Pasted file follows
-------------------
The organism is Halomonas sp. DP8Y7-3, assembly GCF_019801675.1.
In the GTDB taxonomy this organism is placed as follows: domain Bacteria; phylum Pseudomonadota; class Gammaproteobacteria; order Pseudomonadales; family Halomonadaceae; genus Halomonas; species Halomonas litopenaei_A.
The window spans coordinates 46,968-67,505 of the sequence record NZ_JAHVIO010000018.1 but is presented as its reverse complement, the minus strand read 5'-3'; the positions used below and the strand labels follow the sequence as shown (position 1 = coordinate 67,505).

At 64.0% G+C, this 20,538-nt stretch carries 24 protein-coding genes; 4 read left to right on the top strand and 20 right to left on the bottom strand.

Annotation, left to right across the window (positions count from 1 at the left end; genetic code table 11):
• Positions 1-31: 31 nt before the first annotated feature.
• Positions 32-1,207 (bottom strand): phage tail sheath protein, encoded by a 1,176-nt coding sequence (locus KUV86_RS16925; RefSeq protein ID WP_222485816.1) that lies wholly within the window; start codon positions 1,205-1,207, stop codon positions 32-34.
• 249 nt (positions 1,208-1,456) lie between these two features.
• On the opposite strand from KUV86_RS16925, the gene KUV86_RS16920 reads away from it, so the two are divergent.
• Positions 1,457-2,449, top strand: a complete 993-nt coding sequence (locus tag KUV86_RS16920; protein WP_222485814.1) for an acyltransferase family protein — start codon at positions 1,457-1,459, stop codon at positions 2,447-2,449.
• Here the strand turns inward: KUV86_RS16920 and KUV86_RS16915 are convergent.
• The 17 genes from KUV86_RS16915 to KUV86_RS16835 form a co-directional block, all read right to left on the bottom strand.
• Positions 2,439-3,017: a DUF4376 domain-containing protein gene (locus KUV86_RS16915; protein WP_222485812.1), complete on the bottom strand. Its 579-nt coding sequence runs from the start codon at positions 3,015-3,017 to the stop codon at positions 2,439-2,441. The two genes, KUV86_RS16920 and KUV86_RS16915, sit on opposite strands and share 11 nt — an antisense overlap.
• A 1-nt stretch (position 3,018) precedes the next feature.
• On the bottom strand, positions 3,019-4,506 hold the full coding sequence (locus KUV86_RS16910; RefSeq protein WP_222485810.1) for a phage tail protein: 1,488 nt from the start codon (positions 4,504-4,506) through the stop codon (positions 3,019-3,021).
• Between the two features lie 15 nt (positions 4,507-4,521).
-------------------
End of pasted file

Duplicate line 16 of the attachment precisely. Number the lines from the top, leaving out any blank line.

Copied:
• Between the two features lie 15 nt (positions 4,507-4,521).